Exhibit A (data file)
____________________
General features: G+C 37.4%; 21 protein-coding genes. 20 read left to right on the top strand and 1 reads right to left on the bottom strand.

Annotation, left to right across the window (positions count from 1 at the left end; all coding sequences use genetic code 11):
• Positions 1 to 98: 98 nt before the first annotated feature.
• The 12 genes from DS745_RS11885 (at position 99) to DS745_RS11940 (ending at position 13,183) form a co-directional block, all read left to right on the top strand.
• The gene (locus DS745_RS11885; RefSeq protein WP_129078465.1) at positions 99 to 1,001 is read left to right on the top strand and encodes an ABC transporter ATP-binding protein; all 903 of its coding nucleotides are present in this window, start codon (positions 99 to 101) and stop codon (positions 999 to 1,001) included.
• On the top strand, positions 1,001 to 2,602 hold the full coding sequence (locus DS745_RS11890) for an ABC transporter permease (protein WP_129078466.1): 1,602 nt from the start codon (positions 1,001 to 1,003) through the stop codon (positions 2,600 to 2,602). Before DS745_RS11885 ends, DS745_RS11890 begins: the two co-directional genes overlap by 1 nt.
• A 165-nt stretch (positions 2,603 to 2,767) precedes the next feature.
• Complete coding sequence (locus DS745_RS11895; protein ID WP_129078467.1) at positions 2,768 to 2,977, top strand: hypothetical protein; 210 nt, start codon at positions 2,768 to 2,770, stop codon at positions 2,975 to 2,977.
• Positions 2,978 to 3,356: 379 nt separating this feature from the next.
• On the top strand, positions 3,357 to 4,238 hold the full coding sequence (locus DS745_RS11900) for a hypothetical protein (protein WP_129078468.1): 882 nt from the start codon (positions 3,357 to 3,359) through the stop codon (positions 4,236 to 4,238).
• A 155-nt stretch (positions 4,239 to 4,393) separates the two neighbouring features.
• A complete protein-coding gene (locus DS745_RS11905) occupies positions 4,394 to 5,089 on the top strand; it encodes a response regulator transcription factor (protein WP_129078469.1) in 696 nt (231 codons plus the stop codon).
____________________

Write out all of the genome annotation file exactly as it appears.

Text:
General features: G+C 37.4%; 21 protein-coding genes. 20 read left to right on the top strand and 1 reads right to left on the bottom strand.

Annotation, left to right across the window (positions count from 1 at the left end; all coding sequences use genetic code 11):
• Positions 1 to 98: 98 nt before the first annotated feature.
• The 12 genes from DS745_RS11885 (at position 99) to DS745_RS11940 (ending at position 13,183) form a co-directional block, all read left to right on the top strand.
• The gene (locus DS745_RS11885; RefSeq protein WP_129078465.1) at positions 99 to 1,001 is read left to right on the top strand and encodes an ABC transporter ATP-binding protein; all 903 of its coding nucleotides are present in this window, start codon (positions 99 to 101) and stop codon (positions 999 to 1,001) included.
• On the top strand, positions 1,001 to 2,602 hold the full coding sequence (locus DS745_RS11890) for an ABC transporter permease (protein WP_129078466.1): 1,602 nt from the start codon (positions 1,001 to 1,003) through the stop codon (positions 2,600 to 2,602). Before DS745_RS11885 ends, DS745_RS11890 begins: the two co-directional genes overlap by 1 nt.
• A 165-nt stretch (positions 2,603 to 2,767) precedes the next feature.
• Complete coding sequence (locus DS745_RS11895; protein ID WP_129078467.1) at positions 2,768 to 2,977, top strand: hypothetical protein; 210 nt, start codon at positions 2,768 to 2,770, stop codon at positions 2,975 to 2,977.
• Positions 2,978 to 3,356: 379 nt separating this feature from the next.
• On the top strand, positions 3,357 to 4,238 hold the full coding sequence (locus DS745_RS11900) for a hypothetical protein (protein WP_129078468.1): 882 nt from the start codon (positions 3,357 to 3,359) through the stop codon (positions 4,236 to 4,238).
• A 155-nt stretch (positions 4,239 to 4,393) separates the two neighbouring features.
• A complete protein-coding gene (locus DS745_RS11905) occupies positions 4,394 to 5,089 on the top strand; it encodes a response regulator transcription factor (protein WP_129078469.1) in 696 nt (231 codons plus the stop codon).